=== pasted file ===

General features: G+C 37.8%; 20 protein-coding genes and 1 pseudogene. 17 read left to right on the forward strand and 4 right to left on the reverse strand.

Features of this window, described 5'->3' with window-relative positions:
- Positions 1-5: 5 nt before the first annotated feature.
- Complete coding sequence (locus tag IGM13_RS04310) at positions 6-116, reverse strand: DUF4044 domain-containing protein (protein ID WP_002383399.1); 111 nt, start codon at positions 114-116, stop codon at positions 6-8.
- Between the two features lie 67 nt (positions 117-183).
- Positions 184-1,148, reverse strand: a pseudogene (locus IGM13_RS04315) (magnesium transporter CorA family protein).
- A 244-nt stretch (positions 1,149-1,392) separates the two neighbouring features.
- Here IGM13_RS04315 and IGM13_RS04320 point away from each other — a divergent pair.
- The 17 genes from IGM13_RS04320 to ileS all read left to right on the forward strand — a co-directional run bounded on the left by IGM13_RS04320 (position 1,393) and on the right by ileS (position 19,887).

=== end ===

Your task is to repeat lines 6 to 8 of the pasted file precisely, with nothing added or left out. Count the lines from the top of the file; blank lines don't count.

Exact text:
- Positions 184-1,148, reverse strand: a pseudogene (locus IGM13_RS04315) (magnesium transporter CorA family protein).
- A 244-nt stretch (positions 1,149-1,392) separates the two neighbouring features.
- Here IGM13_RS04315 and IGM13_RS04320 point away from each other — a divergent pair.